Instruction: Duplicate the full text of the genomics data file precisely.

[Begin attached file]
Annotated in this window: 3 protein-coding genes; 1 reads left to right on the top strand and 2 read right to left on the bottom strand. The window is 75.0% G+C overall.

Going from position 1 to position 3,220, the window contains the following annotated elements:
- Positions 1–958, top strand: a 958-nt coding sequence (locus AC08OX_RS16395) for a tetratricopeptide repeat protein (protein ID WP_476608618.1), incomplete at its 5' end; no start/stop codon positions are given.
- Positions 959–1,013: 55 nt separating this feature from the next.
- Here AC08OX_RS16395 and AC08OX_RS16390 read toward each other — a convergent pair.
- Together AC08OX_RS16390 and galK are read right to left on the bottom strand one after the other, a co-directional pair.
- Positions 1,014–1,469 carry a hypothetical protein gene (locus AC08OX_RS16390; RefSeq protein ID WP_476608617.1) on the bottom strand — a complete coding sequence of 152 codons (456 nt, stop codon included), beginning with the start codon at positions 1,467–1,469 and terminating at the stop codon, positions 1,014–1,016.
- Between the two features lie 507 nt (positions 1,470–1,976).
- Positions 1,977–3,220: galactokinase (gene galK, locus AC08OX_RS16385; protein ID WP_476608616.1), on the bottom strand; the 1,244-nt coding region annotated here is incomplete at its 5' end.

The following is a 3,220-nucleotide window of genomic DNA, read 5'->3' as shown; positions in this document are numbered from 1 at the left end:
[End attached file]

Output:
Annotated in this window: 3 protein-coding genes; 1 reads left to right on the top strand and 2 read right to left on the bottom strand. The window is 75.0% G+C overall.

Going from position 1 to position 3,220, the window contains the following annotated elements:
- Positions 1–958, top strand: a 958-nt coding sequence (locus AC08OX_RS16395) for a tetratricopeptide repeat protein (protein ID WP_476608618.1), incomplete at its 5' end; no start/stop codon positions are given.
- Positions 959–1,013: 55 nt separating this feature from the next.
- Here AC08OX_RS16395 and AC08OX_RS16390 read toward each other — a convergent pair.
- Together AC08OX_RS16390 and galK are read right to left on the bottom strand one after the other, a co-directional pair.
- Positions 1,014–1,469 carry a hypothetical protein gene (locus AC08OX_RS16390; RefSeq protein ID WP_476608617.1) on the bottom strand — a complete coding sequence of 152 codons (456 nt, stop codon included), beginning with the start codon at positions 1,467–1,469 and terminating at the stop codon, positions 1,014–1,016.
- Between the two features lie 507 nt (positions 1,470–1,976).
- Positions 1,977–3,220: galactokinase (gene galK, locus AC08OX_RS16385; protein ID WP_476608616.1), on the bottom strand; the 1,244-nt coding region annotated here is incomplete at its 5' end.

The following is a 3,220-nucleotide window of genomic DNA, read 5'->3' as shown; positions in this document are numbered from 1 at the left end: